Jan 02, 2008

The Evolving Web Buzzwords of 2007

If nothing else, this past year has been a year where buzzwords evolved faster than Cro-Magnons in a Geiko commercial.

In the beginning of 2007, the buzzword was: viral, "Web 2.0"

By the end of 2007, it was replaced by: social media

Why? Because marketers began to understand that in the maturing new media landscape, there's more value in creating and sustaining relationships and conversations than in getting a video of your slightly dorky executive playing guitar maximum traction on YouTube.

In the beginning of 2007, the buzzword was: mobile marketing OR online video OR widgets

By the end of 2007, it was replaced by: cross-platform, integrated campaigns

Why? Because once we got over the cool factor of these shiny new channel toys, we realized that for now, they're pretty much only ready to augment existing channels, rather than replace them.

In the beginning of 2007, the buzzword was: Digg

By the end of 2007, it was replaced by: StumbleUpon

Why? Digg started out the year strong, but towards the end of 2007, scandals regarding Digg's treatment of their most valuable asset--the community of power users--had seriously tarnished the social media site's reputation. Meanwhile, StumbleUpon brought back a sense of wonder, exploration and surprise to jaded web surfers.

In the beginning of 2007, the buzzword was: Myspace

By the end of 2007, it was replaced by: Facebook

Why? Mike thinks it was Virginia Tech. I think it was massive eyestrain from annoying banner ads and exceptionally poor user experience. Either way, while Myspace still has the numbers, by the end of the year, Facebook owned the buzz. Even their missteps (**cough**Beacon**cough**) were more newsworthy than what Myspace was finally getting right.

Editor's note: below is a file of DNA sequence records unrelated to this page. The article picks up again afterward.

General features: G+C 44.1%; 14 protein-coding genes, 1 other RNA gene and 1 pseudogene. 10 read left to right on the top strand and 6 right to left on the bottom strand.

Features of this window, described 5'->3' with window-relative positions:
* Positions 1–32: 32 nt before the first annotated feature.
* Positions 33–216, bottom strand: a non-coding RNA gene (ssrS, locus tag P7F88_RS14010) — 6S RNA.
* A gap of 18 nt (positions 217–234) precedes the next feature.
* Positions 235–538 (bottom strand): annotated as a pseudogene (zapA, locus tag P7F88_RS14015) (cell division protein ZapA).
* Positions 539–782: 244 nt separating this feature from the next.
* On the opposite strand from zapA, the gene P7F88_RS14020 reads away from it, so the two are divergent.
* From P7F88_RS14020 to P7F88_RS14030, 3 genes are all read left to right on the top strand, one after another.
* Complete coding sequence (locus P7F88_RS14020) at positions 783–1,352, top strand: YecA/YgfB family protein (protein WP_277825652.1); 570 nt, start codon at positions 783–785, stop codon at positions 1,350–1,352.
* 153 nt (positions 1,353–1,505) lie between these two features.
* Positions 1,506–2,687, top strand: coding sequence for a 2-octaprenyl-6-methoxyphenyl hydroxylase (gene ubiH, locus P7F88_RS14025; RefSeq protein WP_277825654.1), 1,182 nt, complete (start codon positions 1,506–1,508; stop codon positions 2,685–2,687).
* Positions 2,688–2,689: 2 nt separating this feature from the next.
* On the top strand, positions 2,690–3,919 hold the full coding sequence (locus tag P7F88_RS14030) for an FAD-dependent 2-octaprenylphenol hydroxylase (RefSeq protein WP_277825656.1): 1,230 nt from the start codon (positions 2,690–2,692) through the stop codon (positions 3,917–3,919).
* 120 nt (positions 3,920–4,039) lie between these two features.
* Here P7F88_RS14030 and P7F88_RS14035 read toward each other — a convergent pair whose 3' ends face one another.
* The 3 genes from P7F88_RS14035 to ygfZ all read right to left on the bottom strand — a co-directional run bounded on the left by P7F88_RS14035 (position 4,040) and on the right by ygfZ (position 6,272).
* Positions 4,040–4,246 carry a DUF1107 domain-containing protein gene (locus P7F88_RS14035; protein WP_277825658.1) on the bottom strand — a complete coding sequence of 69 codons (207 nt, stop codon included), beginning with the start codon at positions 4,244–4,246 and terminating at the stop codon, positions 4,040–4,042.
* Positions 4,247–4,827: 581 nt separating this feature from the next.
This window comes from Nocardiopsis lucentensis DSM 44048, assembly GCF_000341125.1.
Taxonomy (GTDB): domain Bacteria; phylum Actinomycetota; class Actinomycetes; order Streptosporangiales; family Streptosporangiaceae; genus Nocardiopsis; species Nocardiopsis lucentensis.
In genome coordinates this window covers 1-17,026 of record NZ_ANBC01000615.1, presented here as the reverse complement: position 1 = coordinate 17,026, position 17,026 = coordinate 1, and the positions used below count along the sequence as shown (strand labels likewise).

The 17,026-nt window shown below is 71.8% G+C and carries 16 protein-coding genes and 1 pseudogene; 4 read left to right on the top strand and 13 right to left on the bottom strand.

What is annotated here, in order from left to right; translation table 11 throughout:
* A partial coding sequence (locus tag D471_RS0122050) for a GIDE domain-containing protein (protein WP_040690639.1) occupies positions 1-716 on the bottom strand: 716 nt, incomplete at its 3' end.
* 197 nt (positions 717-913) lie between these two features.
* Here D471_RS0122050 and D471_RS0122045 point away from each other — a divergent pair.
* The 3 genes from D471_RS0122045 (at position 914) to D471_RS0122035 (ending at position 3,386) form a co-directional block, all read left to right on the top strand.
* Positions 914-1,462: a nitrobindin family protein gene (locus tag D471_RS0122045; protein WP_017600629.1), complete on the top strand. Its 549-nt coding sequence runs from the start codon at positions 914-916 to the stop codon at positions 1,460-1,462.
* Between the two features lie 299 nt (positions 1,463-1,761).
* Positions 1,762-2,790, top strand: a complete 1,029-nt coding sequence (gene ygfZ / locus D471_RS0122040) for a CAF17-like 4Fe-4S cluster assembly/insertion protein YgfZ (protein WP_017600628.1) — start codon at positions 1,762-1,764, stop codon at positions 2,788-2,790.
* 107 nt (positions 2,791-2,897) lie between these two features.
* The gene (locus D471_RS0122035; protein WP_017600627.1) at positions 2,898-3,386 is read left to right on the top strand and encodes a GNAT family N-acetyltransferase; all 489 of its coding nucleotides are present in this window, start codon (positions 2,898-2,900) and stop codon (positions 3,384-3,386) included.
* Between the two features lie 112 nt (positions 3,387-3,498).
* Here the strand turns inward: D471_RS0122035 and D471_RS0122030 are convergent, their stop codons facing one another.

In the beginning of 2007, the buzzword was: Second Life

By the end of 2007, it was replaced by: MyBlogLog / Twitter

Why? Hmmm... spend hours and cash creating an animated virtual self, and hope you run into someone you'd want to network with while running around Second Life, or spend a half hour creating a profile and start building avatar recognition where the best and brightest minds in the blogosphere are converging and conversing? What sounds like a worthwhile use of your time, in retrospect?

So that's our recap of how the biggest buzzwords of 2007 evolved over the course of the year. What's the big picture in all this? That marketers are beginning to both adopt the new tools that the web (and Web 2.0) offer and understand how they fit in a long-term, sustainable interactive marketing and digital advertising plan.

That's a huge jump to make in only a year, and obviously, not everyone has made it. However, overall these trends are great news for those who work in marketing and advertising on the web, and the brands and companies they represent.

The more we all get on the same page in terms of strategy, goals and value, the better we can all be in effectively contributing our part of the effort.


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